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Church of Scotland in Trinidad & Tobago

Greyfriars Church Church of Scotland, Port-of-Spain is the largest of the four congregations which make up the single Charge of the Church of Scotland in Trinidad.

The first minister, Rev. Alexander Kennedy of Greyfriars Secession Church, Glasgow, arrived in Trinidad on 25 January, 1836 to begin a mission to the newly emancipated enslaved people. At this time, apart from the Catholic church (Immaculate Conception), the town of Port-of-Spain had a single Church of England church (Trinity) and a Wesleyan chapel (now Hanover Methodist Church).

From the outset, the Wesleyans were very helpful. They allowed their church to be used by Rev. Kennedy until he was able to rent a building, formerly used as a theatre. This, the first place of worship, opened for service on 25 September, the same year. This building, soon discarded, was in Cambridge Street (formerly, the section of present day St. Vincent Street from Park Street to Oxford Street).

The first moves to build a church in Port-of-Spain were in 1837. The Governor offered land, and perhaps would also have given funds for a church, as he had done for Trinity. He was surprised to learn that the new ‘Greyfriars’ congregation would not accept this; they insisted on purchasing the land and paying to build their own ‘kirk’. The building commenced on 10 April, 1837, with the first service being held on 10 January, 1838. It then opened under the historic name of Grey Friars on 25 January.

A mission was started at Carenage, a lively place at the time and at Belmont. In addition, ‘Cottage’ meetings in the open were organised in other districts. James Robertson, who had, initially, come from Scotland to teach in the National School, returned there to be ordained, then came back to Trinidad and took charge of the mission at Carenage.

An ardent abolitionist and great supporter of the rights of the formerly enslaved people, Rev. Alex. Kennedy, over time, made enemies in high places. This was the result of his denunciations of the immorality and brutality he found within sections of that community. As the Catholics and Church of England increased their efforts to convert the ‘African’ population, Rev. Kennedy was critical of these churches’ practice of “indiscriminate baptism”. He suggested both required a less exacting standard of morality from their members.

After Carenage, there was a mission to the Arouca district, followed by a fourth station established at San Fernando where Rev. Kennedy had found “many ungodly Scotsmen”, and from San Fernando, other stations developed at Marabella, St. Madeleine and Couva.

In 1877, Greyfriars was enlarged and almost rebuilt at a cost of $12,000, relying entirely upon the generosity of its members.

The congregation, up to 1887, when the minister was the Rev. S. H. Wilson, M.A., had to bear with rather frequent changes of ministers. In 1929 there were only two Scottish ministers left in Trinidad and the congregations of St. Ann’s and Greyfriars were included in the Presbytery of Edinburgh and the ‘Scots Church’ in San Fernando was united with the Canadian Mission

Church of Susamachar.

St. Ann’s Church of Scotland, Port-of-Spain in the 19th century known as the ‘Presbyterian Free Church’ was part of the Free Church of Scotland and distinct from the nearby Greyfriars. Until 1972, both churches had their own ministers, Kirk sessions and management.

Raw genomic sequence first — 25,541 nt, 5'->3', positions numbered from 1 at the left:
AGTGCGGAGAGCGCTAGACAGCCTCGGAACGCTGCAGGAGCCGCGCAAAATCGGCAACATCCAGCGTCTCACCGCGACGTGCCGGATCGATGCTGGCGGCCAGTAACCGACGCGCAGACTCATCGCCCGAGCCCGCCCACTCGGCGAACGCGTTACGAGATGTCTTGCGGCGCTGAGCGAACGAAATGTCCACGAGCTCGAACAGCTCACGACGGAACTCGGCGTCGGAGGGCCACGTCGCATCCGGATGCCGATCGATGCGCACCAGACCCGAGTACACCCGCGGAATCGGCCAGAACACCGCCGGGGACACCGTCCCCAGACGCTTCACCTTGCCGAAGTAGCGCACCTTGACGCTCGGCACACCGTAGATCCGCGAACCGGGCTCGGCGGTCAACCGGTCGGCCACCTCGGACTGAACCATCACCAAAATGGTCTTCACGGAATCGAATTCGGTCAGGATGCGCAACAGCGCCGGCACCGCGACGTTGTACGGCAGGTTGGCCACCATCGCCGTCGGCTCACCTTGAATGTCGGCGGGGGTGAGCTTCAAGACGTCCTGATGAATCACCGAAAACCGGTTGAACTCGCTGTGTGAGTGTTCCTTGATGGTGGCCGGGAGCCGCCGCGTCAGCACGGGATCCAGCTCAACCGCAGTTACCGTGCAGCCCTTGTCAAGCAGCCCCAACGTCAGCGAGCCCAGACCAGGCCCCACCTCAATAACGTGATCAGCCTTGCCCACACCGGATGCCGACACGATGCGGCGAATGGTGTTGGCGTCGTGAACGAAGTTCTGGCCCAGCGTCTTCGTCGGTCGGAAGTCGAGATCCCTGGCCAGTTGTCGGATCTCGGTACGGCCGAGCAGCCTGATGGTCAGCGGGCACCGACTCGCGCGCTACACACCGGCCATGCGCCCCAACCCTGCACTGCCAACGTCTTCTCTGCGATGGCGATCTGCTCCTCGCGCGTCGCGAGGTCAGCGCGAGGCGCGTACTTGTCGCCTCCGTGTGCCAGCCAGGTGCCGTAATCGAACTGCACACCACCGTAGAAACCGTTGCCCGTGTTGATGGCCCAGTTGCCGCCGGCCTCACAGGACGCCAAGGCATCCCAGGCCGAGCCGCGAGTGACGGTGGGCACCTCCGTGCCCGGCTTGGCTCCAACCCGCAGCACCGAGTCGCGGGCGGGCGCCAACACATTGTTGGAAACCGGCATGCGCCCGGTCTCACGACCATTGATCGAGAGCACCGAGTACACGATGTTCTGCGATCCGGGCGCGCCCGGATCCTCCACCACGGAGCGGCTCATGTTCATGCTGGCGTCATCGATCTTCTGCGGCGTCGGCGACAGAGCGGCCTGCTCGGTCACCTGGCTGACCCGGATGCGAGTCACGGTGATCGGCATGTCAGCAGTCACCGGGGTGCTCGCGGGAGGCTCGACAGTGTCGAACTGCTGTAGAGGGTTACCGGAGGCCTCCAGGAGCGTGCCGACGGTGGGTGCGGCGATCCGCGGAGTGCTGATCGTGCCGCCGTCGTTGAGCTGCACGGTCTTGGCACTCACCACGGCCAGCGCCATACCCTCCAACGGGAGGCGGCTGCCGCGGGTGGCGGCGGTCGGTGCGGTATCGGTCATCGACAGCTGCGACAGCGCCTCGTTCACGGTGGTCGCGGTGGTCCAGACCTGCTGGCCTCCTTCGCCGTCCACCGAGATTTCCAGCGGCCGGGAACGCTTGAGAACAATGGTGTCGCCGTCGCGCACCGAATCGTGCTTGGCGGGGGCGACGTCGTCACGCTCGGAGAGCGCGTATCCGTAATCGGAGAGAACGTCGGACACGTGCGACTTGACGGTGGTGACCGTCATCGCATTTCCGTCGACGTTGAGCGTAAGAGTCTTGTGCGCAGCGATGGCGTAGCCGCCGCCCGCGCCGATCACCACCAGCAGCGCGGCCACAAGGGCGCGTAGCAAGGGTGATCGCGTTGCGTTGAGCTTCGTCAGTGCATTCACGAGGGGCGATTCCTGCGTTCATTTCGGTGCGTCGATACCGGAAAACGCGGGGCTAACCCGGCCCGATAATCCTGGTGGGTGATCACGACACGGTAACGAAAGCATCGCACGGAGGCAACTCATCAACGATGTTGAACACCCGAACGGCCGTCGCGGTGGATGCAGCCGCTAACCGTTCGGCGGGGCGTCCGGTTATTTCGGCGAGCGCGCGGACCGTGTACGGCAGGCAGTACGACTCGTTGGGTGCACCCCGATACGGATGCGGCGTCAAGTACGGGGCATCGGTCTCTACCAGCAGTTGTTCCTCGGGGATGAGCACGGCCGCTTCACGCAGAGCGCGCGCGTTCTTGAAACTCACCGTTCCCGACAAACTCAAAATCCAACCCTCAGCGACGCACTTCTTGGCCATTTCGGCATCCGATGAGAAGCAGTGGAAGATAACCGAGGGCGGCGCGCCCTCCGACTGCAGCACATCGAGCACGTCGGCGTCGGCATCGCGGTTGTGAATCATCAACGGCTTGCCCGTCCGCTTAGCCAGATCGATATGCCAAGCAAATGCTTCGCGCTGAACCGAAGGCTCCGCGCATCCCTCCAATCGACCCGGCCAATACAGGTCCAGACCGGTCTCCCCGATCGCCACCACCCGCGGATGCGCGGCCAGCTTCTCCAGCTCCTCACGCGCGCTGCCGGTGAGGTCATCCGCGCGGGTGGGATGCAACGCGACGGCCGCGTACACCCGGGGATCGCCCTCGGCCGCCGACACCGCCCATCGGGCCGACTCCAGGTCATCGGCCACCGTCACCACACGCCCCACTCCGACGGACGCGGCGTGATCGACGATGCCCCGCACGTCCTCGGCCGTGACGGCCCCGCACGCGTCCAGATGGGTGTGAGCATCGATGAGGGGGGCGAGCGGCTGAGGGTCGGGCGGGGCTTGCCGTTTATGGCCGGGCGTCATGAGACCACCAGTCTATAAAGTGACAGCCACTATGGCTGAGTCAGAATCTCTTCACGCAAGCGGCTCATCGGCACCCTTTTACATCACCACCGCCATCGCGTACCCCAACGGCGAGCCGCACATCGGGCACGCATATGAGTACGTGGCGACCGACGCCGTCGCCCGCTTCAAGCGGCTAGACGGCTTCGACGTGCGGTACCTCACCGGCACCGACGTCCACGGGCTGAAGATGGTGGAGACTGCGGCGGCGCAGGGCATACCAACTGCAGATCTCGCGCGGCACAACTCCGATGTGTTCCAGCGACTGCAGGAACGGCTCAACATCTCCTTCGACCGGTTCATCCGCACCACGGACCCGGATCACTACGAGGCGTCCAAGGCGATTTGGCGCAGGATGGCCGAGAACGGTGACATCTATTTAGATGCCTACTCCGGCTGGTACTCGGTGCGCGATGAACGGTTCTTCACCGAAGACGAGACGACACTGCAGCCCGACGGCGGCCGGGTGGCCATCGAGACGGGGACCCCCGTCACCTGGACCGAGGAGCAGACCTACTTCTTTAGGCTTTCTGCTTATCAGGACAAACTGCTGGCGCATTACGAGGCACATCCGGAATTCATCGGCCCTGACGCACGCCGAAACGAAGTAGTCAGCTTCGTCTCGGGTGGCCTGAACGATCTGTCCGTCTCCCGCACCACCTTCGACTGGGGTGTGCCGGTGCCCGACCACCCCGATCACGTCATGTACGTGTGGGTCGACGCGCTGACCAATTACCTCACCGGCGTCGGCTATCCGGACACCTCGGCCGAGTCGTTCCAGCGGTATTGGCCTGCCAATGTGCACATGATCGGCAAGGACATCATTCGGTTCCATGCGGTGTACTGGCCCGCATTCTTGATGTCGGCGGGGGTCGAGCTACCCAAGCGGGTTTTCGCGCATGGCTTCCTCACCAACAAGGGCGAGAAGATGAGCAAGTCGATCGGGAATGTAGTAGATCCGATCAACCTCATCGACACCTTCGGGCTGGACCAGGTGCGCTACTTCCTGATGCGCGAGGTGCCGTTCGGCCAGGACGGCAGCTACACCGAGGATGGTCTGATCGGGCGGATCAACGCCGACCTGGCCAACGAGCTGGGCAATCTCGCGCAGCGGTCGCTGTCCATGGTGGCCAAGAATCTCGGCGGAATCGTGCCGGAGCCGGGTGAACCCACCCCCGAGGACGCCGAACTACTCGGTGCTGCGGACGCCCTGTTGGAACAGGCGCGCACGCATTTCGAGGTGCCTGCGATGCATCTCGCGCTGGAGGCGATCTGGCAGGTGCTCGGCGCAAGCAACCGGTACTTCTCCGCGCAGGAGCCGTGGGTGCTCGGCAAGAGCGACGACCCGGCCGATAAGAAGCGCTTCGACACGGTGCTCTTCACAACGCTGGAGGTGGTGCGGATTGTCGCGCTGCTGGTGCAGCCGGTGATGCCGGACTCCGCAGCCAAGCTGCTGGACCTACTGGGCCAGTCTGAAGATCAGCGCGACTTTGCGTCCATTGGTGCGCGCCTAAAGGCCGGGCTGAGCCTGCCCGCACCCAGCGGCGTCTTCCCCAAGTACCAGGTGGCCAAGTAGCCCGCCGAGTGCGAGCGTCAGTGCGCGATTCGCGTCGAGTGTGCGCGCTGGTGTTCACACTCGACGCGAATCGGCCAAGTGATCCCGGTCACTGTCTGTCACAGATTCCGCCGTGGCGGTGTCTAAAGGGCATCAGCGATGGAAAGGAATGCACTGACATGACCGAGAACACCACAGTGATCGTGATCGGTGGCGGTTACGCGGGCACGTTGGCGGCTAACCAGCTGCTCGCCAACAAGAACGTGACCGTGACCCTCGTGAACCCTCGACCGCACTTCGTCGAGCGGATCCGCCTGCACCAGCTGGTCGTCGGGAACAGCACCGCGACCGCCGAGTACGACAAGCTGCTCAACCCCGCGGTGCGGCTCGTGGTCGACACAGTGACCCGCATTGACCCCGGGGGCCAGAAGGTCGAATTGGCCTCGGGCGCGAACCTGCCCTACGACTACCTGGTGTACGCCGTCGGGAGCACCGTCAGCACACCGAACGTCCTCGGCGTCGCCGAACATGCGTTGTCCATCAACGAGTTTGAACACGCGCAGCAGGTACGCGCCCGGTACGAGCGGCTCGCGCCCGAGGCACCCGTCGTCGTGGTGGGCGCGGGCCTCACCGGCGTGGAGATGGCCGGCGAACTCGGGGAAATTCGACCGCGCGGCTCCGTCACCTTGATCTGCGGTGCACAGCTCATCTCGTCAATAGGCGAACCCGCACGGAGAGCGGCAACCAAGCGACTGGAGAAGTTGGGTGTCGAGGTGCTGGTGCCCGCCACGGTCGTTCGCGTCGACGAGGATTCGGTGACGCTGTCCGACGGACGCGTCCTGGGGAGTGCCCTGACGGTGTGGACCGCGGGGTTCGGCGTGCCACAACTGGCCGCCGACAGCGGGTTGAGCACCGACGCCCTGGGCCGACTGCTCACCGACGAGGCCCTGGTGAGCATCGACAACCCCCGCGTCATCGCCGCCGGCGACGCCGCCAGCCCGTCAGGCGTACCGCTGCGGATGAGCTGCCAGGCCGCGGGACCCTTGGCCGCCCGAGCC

In 1846, 197 protestants, men, women and children arrived in Trinidad from the island of Madeira seeking refuge from religious persecution by the Catholic authorities. Others refugees followed soon after, but in Port-of Spain, they were not welomed by the Madeiran Catholics, but were helped by Greyfriars Church on Frederick Street and St John’s Baptist Church on Abercromby Street. In 1848 it was reported to the General Assembly of the Free Church of Scotland that there were 900 Madeirans in Trinidad.

Prior to the 1850s until 1853, these Presbyterians of Portuguese ancestry from Madeira, who lived in Port-of-Spain, worshipped at Greyfriars, along with the mainly English-speaking Scots. Later, they rented the upper area of a house at the corner of Duke Street and St. Ann’s Road (Charlotte Street) in Port-of-Spain, and then, in 1854, under the leadership of their pastor and former catechist, Reverend Henrique Vieira, they built their own church, dedicated to St. Ann at the corner of Oxford Street and St. Ann’s Road.

In 1873 the Rev. D. M. Walker, the new pastor, having learned enough of the Madeirans’ language preached every Sunday, for some time, in Portuguese. Eventually, knowledge of English was sufficiently well known by the Madeiran refugees and their families that the services were then conducted only in English. As time passed, a considerable number of Scots joined the congregation and two Sunday services were arranged.

Early in 1881 Rev. D. M. Walker was succeeded by the Rev. Alick M. Ramsay and by 1887, the Free Church congregation was composed of Creoles, Portuguese, Scots, English, Irish, Germans and Americans. By this time, English was used as the common language of all.

Like all the other Presbyterian Churches in the island, the Free Church declined Government aid, and relied for support on the generosity of its members.

Initially, known as the Portuguese Chapel or Church, then the United Free Church (or Free Kirk), it finally adopted the current name, St. Ann’s Church of Scotland. Greyfriars and St. Ann’s were formally united in 1978.

In November 2007, the church was deemed unsafe for use and repairs started in January 2009. Some restoration has been completed

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